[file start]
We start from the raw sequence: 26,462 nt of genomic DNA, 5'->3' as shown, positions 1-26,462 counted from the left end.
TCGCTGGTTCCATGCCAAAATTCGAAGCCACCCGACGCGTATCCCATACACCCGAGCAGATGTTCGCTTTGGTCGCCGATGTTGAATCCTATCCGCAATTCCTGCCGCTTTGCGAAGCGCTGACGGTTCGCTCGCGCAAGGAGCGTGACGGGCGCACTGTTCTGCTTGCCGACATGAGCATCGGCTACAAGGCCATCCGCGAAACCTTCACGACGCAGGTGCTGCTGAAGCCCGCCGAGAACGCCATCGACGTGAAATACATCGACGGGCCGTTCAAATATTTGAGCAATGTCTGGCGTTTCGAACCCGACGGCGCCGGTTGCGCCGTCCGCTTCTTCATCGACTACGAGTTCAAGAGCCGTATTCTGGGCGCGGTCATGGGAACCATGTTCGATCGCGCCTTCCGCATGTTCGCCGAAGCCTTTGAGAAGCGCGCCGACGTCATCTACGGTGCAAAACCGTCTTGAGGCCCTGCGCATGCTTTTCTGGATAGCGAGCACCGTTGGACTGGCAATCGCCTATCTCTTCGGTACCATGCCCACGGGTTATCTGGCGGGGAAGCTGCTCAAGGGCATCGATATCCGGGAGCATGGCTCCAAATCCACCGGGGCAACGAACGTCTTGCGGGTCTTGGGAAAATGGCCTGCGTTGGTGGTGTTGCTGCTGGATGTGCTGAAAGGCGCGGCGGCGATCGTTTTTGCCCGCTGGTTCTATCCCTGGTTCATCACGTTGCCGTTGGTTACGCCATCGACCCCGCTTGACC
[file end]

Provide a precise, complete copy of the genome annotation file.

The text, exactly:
We start from the raw sequence: 26,462 nt of genomic DNA, 5'->3' as shown, positions 1-26,462 counted from the left end.
TCGCTGGTTCCATGCCAAAATTCGAAGCCACCCGACGCGTATCCCATACACCCGAGCAGATGTTCGCTTTGGTCGCCGATGTTGAATCCTATCCGCAATTCCTGCCGCTTTGCGAAGCGCTGACGGTTCGCTCGCGCAAGGAGCGTGACGGGCGCACTGTTCTGCTTGCCGACATGAGCATCGGCTACAAGGCCATCCGCGAAACCTTCACGACGCAGGTGCTGCTGAAGCCCGCCGAGAACGCCATCGACGTGAAATACATCGACGGGCCGTTCAAATATTTGAGCAATGTCTGGCGTTTCGAACCCGACGGCGCCGGTTGCGCCGTCCGCTTCTTCATCGACTACGAGTTCAAGAGCCGTATTCTGGGCGCGGTCATGGGAACCATGTTCGATCGCGCCTTCCGCATGTTCGCCGAAGCCTTTGAGAAGCGCGCCGACGTCATCTACGGTGCAAAACCGTCTTGAGGCCCTGCGCATGCTTTTCTGGATAGCGAGCACCGTTGGACTGGCAATCGCCTATCTCTTCGGTACCATGCCCACGGGTTATCTGGCGGGGAAGCTGCTCAAGGGCATCGATATCCGGGAGCATGGCTCCAAATCCACCGGGGCAACGAACGTCTTGCGGGTCTTGGGAAAATGGCCTGCGTTGGTGGTGTTGCTGCTGGATGTGCTGAAAGGCGCGGCGGCGATCGTTTTTGCCCGCTGGTTCTATCCCTGGTTCATCACGTTGCCGTTGGTTACGCCATCGACCCCGCTTGACC